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Performing a meaningful neurological exam

Practical advice from a specialist on performing an equine neurological examination – from head to tail

10 September 2018, at 8:30am

The neurological examination begins at the head and ends at the tail, emphasising the anatomical location of any lesion as the examination proceeds and allowing completion of the examination a lot faster. The examination consists of evaluation of the head and entire body in the stable and finally evaluation of gait and posture while the animal is moving freely in hand.

An evaluation of behaviour, mentation, head posture and movement, as well as cranial nerves, is undertaken to determine if there is evidence of brain or cranial nerve disease (Figure 1). The examiner can complete all the observations, tests and reflexes involving cranial nerve function; the results can be documented and then specific deficits relating to individual nerves can be correlated (Table 1). Bony and muscular asymmetry, localised sweating, focal muscle atrophy, decreased pain perception and localised painful responses should be noted.

FIGURE 1 Key aspects of an equine neurological examination
FIGURE 1 Key aspects of an equine neurological examination

© Mayhew’s Large Animal Neurology

For the most part, neurological gait abnormalities involve degrees of paresis (weakness) and ataxia – the degree of each should be evaluated (mild, moderate, severe for paresis, 0 to 4+ for ataxia). Compressive lesions classically result in clinical signs that appear more severe in the pelvic limbs (probably due to the more peripheral location of the spinocerebellar tracts in the spinal cord) and a two grade difference in spinal cord ataxia is possible with a lesion in the cervical spinal cord.

After completing the neurological examination, the clinician should decide where within the nervous system any possible lesions exist. If this is not clear, it often is worthwhile returning to the patient and performing more critical evaluations.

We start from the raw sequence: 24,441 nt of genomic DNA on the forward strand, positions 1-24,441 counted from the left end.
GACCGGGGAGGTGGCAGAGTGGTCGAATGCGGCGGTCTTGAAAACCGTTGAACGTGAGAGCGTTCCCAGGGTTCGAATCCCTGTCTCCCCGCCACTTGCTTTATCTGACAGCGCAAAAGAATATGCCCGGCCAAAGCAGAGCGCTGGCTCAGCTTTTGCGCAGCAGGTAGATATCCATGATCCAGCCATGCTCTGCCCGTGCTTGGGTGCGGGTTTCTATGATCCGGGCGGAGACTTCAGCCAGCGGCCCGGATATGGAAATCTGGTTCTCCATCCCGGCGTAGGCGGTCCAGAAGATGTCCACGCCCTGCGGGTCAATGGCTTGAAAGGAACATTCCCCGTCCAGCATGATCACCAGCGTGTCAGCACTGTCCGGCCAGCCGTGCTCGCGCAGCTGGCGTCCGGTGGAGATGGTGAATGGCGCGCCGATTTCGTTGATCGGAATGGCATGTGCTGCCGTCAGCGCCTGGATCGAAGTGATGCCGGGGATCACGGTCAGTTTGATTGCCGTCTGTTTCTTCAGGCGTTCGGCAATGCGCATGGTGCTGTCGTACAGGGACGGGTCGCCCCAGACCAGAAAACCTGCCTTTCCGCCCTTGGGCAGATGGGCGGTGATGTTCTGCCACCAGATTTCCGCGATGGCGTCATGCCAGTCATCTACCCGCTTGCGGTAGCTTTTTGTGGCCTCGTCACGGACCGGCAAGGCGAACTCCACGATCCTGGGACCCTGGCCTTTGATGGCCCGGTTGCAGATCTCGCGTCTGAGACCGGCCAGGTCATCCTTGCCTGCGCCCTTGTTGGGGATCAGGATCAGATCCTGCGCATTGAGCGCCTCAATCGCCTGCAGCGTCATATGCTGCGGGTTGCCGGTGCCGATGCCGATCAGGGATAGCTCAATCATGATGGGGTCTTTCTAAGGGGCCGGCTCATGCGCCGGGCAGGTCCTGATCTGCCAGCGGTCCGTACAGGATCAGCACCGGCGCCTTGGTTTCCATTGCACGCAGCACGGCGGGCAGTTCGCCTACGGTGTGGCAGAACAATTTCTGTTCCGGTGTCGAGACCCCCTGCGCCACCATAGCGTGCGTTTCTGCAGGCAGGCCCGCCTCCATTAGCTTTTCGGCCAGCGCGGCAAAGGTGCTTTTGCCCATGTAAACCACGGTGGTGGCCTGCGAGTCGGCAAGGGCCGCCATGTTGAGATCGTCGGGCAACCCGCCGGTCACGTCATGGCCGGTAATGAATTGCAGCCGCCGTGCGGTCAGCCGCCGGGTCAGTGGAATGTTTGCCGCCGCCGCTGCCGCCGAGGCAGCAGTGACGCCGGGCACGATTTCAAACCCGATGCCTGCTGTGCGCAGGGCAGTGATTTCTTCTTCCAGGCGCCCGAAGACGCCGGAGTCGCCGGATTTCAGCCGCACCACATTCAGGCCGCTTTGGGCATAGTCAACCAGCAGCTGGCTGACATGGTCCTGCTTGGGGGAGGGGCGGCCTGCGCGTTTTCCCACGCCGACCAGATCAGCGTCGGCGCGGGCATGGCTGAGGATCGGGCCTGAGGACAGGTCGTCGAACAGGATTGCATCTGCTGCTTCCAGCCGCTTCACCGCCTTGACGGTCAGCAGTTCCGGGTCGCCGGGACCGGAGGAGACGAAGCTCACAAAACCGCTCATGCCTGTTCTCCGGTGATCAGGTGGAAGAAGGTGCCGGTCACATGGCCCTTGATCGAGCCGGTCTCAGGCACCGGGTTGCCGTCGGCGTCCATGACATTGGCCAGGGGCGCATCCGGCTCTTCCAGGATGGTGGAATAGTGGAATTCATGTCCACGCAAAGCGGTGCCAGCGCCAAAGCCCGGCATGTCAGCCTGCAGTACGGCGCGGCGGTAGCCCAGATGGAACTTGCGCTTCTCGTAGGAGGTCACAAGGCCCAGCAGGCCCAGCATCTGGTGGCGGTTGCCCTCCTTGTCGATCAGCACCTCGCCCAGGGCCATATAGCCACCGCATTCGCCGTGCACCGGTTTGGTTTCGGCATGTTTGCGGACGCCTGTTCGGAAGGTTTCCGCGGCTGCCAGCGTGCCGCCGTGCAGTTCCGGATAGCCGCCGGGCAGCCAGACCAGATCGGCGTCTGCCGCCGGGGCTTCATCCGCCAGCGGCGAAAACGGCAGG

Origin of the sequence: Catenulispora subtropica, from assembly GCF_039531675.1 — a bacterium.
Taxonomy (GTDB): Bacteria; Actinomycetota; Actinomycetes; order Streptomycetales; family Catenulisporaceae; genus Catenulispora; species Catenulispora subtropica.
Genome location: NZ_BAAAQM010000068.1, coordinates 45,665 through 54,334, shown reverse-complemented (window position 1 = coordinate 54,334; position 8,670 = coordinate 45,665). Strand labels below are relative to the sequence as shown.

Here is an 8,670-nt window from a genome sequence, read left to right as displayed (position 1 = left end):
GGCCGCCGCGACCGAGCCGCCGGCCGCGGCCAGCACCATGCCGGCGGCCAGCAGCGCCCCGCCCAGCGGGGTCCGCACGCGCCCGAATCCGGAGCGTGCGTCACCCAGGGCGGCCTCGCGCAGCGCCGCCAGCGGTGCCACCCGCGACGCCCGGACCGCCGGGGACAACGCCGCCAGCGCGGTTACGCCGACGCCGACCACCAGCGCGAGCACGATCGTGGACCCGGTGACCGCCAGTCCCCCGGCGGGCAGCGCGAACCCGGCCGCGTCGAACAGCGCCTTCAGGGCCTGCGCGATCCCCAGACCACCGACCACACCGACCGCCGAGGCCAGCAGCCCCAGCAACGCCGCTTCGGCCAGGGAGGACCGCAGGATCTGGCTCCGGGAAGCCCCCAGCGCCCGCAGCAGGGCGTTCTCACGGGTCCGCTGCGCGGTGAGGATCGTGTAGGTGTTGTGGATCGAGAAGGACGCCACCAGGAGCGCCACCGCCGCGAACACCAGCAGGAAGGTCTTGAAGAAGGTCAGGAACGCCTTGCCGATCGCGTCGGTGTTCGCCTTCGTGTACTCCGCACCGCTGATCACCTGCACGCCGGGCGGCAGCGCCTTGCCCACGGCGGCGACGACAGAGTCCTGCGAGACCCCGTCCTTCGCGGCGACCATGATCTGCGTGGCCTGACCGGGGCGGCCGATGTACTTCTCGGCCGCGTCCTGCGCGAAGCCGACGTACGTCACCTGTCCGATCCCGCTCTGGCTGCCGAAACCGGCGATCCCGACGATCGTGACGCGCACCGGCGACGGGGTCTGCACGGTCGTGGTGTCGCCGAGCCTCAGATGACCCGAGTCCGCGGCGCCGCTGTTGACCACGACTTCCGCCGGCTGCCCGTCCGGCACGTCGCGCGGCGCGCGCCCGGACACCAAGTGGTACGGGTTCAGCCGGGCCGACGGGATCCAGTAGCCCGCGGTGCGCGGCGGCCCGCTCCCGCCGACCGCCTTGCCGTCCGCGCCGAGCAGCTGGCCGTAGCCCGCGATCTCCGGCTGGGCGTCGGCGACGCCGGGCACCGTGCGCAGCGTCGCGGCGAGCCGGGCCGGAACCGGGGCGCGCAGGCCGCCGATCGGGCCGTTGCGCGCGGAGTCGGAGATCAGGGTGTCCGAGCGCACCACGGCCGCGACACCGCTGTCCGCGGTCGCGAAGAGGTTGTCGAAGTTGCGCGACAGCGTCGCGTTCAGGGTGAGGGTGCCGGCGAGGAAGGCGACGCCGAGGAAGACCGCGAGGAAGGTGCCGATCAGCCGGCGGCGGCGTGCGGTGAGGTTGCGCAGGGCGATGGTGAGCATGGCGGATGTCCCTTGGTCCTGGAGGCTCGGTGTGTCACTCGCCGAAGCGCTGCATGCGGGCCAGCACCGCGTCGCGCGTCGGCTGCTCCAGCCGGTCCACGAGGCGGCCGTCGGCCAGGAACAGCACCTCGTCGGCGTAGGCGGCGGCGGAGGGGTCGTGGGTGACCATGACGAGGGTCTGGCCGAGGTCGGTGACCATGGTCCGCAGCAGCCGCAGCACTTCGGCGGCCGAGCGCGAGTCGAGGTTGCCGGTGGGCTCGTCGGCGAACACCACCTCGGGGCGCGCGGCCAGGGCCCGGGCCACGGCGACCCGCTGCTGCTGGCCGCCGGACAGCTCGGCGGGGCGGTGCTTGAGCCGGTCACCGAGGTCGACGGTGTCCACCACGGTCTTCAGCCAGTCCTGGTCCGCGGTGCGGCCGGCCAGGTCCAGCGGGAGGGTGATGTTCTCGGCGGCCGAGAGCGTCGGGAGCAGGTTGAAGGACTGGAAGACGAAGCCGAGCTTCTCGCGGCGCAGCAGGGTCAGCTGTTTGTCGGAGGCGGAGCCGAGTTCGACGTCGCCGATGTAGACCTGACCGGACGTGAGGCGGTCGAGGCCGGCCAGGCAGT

The following sequence for the equine neurological examination is used by the author:

  • Behaviour and mentation (forebrain)
  • Head posture (CN VIII)
  • Nasal septum sensory perception (forebrain, sensory CN V)
  • Head muscle mass (temporalis, masseter, pterygoid) (motor CN V)
  • Tongue tone (CN XII)
  • Eye movement (CN II, IV, V and VIII)
  • Symmetry of eye position with head elevation (CN VIII)
  • Menace response (“vision”: CN II, visual cortex, CN VII and cerebellum)
  • Pupillary light reflex and swinging light test (CN II
    and parasympathetic III)
  • Palpebral response (CN V and VII)
  • Thoracolaryngeal (slap test) (CN X and recurrent laryngeal nerves)
  • Local cervical reflex and cervicofacial reflex (at least cervical dorsal and ventral spinal roots and CN VII)
  • Cutaneous trunci reflex (dorsal roots, cranial thoracic spinal cord to T8, lateral thoracic nerve)
  • Anal sensation and reflex, tail tone (caudal equina)
  • Tail pull (upper motor neuron function)
  • Gait in straight lines, circling, zig zagging, walking down slopes with head elevated (upper and lower motor neurons, general proprioception, cerebellum, vestibular system)
TABLE 1 Cranial nerve reflex and response assessment
TABLE 1 Cranial nerve reflex and response assessment

At the end of the neurological examination, the clinician should then be able to determine which area of the nervous system is affected:

  • Cerebrum
  • Brain stem
  • Cerebellum
  • Peripheral cranial nerves
  • Spinal cord
  • Peripheral spinal nerves
  • Muscles

Many times, the clinician will be able to define even more precisely the exact location of a lesion, or lesions, within these divisions. With the anatomical location of any lesions more or less clearly determined, and following further review of the history of the case, appropriate specific diseases that might occur at such a site can be considered.

Veterinary Advisor at Virbac

Caroline Hahn, DVM, MSc, PhD, DipECEIM, DipECVN, MRCVS, is a board-certified neurologist with a special interest in equine cases. After qualifying from the University of Florida, Caroline completed an internship in equine neurology and orthopaedics, and a residency and PhD in equine neurology.

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